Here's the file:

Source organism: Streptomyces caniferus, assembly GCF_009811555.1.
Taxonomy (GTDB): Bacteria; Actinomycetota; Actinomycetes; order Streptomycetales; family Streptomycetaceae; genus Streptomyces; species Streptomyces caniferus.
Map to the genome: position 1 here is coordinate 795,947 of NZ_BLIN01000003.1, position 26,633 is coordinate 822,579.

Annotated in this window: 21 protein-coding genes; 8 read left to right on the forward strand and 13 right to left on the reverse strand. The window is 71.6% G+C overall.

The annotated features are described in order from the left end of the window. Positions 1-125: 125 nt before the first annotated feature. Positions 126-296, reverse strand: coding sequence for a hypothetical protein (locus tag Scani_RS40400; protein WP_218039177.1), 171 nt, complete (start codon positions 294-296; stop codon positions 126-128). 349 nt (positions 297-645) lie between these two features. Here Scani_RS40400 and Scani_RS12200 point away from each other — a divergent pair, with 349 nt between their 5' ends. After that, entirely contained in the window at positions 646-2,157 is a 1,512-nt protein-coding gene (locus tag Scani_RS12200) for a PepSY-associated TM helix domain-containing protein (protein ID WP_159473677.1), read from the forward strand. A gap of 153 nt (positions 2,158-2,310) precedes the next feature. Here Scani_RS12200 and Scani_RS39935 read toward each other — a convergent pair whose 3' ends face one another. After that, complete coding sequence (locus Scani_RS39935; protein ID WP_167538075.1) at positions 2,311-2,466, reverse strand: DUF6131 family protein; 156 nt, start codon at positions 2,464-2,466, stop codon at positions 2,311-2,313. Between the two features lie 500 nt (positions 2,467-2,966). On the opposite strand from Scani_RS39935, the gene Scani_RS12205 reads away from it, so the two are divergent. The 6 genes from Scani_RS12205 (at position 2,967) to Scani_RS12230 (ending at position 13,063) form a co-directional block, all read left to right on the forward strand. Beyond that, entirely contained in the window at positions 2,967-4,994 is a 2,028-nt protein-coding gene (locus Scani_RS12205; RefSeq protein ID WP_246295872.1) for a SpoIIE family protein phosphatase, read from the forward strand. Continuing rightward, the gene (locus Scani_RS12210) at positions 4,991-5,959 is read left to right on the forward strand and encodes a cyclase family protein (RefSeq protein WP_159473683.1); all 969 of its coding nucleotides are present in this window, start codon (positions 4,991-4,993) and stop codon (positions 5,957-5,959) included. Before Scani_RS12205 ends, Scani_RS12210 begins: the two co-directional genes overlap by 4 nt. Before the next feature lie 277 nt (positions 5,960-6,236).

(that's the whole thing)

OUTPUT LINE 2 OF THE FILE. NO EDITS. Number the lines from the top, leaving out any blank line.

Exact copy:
Taxonomy (GTDB): Bacteria; Actinomycetota; Actinomycetes; order Streptomycetales; family Streptomycetaceae; genus Streptomyces; species Streptomyces caniferus.